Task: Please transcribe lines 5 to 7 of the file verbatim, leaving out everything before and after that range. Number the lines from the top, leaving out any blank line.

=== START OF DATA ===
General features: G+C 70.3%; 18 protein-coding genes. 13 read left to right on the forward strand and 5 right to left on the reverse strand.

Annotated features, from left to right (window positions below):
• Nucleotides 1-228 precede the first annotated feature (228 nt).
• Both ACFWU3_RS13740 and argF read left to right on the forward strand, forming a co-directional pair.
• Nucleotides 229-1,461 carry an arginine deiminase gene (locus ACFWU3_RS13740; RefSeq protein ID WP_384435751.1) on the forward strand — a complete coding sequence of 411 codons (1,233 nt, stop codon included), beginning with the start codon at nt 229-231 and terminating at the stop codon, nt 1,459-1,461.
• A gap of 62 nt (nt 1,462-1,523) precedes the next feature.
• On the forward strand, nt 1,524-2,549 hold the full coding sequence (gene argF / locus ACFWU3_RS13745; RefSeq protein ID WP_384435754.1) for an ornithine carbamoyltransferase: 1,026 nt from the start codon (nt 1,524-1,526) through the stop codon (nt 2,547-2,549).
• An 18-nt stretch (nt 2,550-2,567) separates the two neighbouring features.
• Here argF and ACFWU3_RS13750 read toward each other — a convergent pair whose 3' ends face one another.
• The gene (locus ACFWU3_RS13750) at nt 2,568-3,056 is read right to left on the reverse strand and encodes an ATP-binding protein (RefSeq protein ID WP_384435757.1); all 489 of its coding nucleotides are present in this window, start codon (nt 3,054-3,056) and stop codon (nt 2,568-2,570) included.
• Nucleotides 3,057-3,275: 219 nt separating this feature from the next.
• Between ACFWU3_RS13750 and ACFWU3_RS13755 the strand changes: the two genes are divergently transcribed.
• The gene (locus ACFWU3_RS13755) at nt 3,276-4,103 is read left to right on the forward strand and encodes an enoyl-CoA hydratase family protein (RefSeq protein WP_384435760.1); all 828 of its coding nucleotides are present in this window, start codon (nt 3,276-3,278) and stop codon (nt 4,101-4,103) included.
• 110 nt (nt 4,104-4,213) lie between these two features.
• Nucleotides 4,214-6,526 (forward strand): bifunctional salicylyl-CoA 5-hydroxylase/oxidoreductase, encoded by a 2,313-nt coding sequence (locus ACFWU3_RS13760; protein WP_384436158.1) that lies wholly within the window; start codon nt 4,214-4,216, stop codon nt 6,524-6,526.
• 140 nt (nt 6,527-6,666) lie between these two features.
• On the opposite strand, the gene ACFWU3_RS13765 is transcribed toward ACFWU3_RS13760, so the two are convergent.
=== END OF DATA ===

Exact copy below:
• Nucleotides 229-1,461 carry an arginine deiminase gene (locus ACFWU3_RS13740; RefSeq protein ID WP_384435751.1) on the forward strand — a complete coding sequence of 411 codons (1,233 nt, stop codon included), beginning with the start codon at nt 229-231 and terminating at the stop codon, nt 1,459-1,461.
• A gap of 62 nt (nt 1,462-1,523) precedes the next feature.
• On the forward strand, nt 1,524-2,549 hold the full coding sequence (gene argF / locus ACFWU3_RS13745; RefSeq protein ID WP_384435754.1) for an ornithine carbamoyltransferase: 1,026 nt from the start codon (nt 1,524-1,526) through the stop codon (nt 2,547-2,549).